SAN DIEGO - Richard Nares recently spent nearly three months on the road, running.
The 65-year-old ran from Seattle to San Diego raising money and making stops at children's hospitals along the way to deliver a message, and a gift.
Richard and his wife Diane turned tragedy into opportunity. After losing their 6-year-old son Emilio to cancer in 2000, they started the Emilio Nares Foundation, a non-profit that provides assistance for families battling childhood cancer.
"What we witnessed during that time was families struggling with everyday needs," said Nares. "Transportation, food, paying bills."
Families like that of La Toya Johnson, who've relied on rides from the Nares Foundation for nearly 11 years.
"Some of us live hours, two hours, three hours away from the hospital. So, to be able to get your child to the appointment on time, sometimes early, and you're able to just relax your mind and get your brain prepared for that appointment... to me is awesome," said Johnson.
At one point, Nares used his own car to help drive families to Rady Children's Hospital. Since then, the Emilio Nares Foundation has grown. Seven vans now assist 175 patients totaling at least four thousand rides a year for children at both Rady and at the Orange County Children's Hospital.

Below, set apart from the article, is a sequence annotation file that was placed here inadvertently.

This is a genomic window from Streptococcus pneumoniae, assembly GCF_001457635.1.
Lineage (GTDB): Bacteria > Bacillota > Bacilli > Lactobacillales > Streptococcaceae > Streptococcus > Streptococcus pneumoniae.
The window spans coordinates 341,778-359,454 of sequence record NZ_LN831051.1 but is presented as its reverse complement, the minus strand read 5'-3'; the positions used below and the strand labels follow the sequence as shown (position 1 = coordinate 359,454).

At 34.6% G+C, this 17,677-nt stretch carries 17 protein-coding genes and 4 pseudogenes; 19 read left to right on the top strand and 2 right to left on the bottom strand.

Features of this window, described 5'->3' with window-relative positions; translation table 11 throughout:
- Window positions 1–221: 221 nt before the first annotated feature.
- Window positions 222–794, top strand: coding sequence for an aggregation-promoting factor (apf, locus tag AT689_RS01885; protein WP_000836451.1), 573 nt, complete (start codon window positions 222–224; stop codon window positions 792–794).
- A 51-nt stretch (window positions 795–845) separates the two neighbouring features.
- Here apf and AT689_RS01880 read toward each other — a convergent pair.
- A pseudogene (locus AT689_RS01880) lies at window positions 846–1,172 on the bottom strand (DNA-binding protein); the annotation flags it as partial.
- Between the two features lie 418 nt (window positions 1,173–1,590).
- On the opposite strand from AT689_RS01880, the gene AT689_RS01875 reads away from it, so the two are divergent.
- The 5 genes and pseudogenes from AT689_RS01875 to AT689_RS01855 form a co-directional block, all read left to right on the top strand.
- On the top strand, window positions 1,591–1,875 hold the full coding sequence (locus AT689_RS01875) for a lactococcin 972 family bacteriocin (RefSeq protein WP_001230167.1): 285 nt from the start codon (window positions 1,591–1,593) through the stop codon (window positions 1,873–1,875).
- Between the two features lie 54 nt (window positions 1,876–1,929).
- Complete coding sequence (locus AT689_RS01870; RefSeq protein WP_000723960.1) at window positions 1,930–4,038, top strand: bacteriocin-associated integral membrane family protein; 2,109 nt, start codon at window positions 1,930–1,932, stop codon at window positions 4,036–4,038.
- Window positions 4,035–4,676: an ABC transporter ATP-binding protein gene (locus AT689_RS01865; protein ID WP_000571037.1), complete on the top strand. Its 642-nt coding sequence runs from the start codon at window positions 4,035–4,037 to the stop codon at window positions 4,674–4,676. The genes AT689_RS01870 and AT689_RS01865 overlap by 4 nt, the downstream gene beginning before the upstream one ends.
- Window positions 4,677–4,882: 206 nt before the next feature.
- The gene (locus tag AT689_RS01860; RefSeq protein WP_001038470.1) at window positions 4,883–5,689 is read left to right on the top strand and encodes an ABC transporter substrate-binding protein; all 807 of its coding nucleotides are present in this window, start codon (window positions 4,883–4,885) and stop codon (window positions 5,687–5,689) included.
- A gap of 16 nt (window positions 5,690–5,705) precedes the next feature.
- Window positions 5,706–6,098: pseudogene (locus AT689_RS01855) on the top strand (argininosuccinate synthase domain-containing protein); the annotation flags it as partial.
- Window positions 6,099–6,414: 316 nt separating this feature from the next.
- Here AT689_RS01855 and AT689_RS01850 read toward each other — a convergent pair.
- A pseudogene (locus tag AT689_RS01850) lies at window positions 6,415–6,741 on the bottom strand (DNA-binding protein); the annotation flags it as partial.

"We wanted to tackle transportation because we knew that was a horrific ordeal for a lot of families because either they had one car or no car," said Nares.
"Some kids, as my daughter, just have moments where you don't know what's going to happen so just to be able to have that type of transportation, that type of reliability is more than phenomenal," said Johnson.
As a way to raise funds, Nares turned to running. On June 4th, he began a 12-hundred mile journey from Seattle to San Diego, stopping at nine children's hospitals along the way, sharing the message of their transportation program, and providing children with a much needed gift; a special shirt.
Nares says the shirt snaps on the shoulder and sleeves and opens to one side where the Hickman catheter is. It's usually in the chest area were the child gets chemotherapy or their blood drawn.
A simple shirt means kids don't have to lift or remove their gowns, something Nares says can often times be traumatic.
Through the rain, the heat and the exhaustion, he delivered more than 200 shirts over two and half months, thinking of nothing other than his son.
"I think he'd be very proud but I also hear him say, we could do more," said Nares. "There's a lot of children suffering with cancer in hospitals across the country and our goal is to possibly expand these programs."
One run, one shirt at a time.